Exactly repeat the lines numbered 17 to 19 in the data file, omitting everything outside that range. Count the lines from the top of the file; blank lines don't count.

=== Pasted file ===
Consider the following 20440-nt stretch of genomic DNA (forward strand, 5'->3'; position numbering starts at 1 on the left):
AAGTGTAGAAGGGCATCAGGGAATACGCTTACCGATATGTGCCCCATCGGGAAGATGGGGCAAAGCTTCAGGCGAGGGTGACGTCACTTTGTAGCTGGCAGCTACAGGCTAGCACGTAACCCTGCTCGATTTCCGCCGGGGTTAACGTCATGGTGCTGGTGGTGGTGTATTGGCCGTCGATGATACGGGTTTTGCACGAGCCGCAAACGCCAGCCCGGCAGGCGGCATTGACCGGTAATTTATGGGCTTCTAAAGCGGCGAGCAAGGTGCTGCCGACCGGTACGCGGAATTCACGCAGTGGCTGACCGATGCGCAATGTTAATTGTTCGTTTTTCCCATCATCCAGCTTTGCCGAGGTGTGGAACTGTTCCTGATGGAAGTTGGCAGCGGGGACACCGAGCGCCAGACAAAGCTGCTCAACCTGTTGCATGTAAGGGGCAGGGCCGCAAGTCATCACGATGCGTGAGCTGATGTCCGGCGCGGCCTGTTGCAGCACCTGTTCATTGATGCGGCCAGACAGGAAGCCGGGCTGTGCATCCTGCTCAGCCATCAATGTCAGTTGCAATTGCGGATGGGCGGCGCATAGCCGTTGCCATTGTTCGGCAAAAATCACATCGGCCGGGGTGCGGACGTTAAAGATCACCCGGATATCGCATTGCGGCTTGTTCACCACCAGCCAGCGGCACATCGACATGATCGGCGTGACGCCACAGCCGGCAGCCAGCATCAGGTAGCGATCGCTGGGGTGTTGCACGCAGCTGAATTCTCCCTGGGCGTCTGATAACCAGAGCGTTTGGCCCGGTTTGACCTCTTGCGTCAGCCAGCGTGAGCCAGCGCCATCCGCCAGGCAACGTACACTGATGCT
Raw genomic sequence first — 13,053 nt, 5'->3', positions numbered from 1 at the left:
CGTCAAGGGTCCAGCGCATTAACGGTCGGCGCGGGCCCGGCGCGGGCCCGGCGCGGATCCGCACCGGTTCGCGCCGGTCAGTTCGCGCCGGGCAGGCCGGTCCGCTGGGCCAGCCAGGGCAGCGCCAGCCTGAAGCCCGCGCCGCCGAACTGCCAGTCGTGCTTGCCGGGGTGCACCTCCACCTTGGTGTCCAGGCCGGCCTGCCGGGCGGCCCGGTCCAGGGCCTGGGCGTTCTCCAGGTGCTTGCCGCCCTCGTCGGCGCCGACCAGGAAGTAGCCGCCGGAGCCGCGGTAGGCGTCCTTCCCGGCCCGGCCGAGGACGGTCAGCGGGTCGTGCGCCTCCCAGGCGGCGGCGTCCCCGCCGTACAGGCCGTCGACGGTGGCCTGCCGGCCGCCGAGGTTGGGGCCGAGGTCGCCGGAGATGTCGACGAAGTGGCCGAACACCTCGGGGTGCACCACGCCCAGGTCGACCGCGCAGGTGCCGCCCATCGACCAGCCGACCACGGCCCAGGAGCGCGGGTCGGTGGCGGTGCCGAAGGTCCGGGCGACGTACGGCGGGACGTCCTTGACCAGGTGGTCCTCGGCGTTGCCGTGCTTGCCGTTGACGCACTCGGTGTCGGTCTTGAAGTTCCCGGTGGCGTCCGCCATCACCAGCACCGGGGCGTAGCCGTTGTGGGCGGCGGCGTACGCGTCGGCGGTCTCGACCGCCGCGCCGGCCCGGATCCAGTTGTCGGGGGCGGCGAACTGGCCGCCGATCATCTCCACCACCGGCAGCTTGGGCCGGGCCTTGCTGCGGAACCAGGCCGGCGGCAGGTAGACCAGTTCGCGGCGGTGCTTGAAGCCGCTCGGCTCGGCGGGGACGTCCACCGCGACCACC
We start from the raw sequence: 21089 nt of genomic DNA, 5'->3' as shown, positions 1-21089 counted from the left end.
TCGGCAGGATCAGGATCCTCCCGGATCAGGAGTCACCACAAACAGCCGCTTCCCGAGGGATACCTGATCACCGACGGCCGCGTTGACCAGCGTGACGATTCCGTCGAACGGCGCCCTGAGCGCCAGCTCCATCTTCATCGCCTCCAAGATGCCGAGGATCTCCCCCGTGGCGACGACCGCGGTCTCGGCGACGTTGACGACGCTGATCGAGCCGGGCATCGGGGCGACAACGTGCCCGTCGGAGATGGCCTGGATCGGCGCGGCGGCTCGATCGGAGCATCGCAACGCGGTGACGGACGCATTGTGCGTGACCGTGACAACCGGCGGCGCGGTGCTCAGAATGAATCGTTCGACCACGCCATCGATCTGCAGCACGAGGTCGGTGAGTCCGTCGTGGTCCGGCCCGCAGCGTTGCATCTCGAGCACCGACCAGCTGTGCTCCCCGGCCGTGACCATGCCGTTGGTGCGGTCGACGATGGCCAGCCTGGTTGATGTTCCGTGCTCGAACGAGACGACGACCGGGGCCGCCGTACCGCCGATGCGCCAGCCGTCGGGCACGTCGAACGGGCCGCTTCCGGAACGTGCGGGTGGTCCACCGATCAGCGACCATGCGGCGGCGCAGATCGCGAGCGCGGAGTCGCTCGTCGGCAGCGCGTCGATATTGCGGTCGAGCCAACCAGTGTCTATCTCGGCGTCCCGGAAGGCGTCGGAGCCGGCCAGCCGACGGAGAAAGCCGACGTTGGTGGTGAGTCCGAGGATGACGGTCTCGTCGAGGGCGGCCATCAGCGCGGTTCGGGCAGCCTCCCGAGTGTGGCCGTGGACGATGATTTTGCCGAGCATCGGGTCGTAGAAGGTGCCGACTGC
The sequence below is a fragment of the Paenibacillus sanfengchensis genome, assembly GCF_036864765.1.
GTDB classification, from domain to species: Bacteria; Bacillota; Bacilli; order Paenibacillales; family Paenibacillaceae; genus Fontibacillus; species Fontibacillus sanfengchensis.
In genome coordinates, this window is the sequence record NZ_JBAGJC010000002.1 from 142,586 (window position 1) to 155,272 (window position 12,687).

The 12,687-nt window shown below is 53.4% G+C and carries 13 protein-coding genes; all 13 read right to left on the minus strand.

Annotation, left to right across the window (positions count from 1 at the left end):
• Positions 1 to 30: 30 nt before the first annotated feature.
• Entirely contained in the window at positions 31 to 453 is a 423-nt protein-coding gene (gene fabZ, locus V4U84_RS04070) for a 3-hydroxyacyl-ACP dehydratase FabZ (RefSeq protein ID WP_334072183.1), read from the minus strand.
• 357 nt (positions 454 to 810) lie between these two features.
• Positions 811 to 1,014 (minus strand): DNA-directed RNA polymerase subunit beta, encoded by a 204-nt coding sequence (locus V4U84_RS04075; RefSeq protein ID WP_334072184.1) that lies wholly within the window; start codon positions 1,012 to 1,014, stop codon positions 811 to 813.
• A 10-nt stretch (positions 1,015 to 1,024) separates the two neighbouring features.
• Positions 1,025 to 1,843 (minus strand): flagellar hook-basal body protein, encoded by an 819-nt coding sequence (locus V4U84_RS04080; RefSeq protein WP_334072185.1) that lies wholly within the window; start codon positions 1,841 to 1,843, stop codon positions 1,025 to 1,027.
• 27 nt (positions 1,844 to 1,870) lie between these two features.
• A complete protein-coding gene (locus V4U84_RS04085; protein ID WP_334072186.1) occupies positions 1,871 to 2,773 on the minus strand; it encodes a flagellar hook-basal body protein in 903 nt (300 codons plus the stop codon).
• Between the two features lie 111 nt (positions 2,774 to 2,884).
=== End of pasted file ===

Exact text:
• Positions 1,025 to 1,843 (minus strand): flagellar hook-basal body protein, encoded by an 819-nt coding sequence (locus V4U84_RS04080; RefSeq protein WP_334072185.1) that lies wholly within the window; start codon positions 1,841 to 1,843, stop codon positions 1,025 to 1,027.
• 27 nt (positions 1,844 to 1,870) lie between these two features.
• A complete protein-coding gene (locus V4U84_RS04085; protein ID WP_334072186.1) occupies positions 1,871 to 2,773 on the minus strand; it encodes a flagellar hook-basal body protein in 903 nt (300 codons plus the stop codon).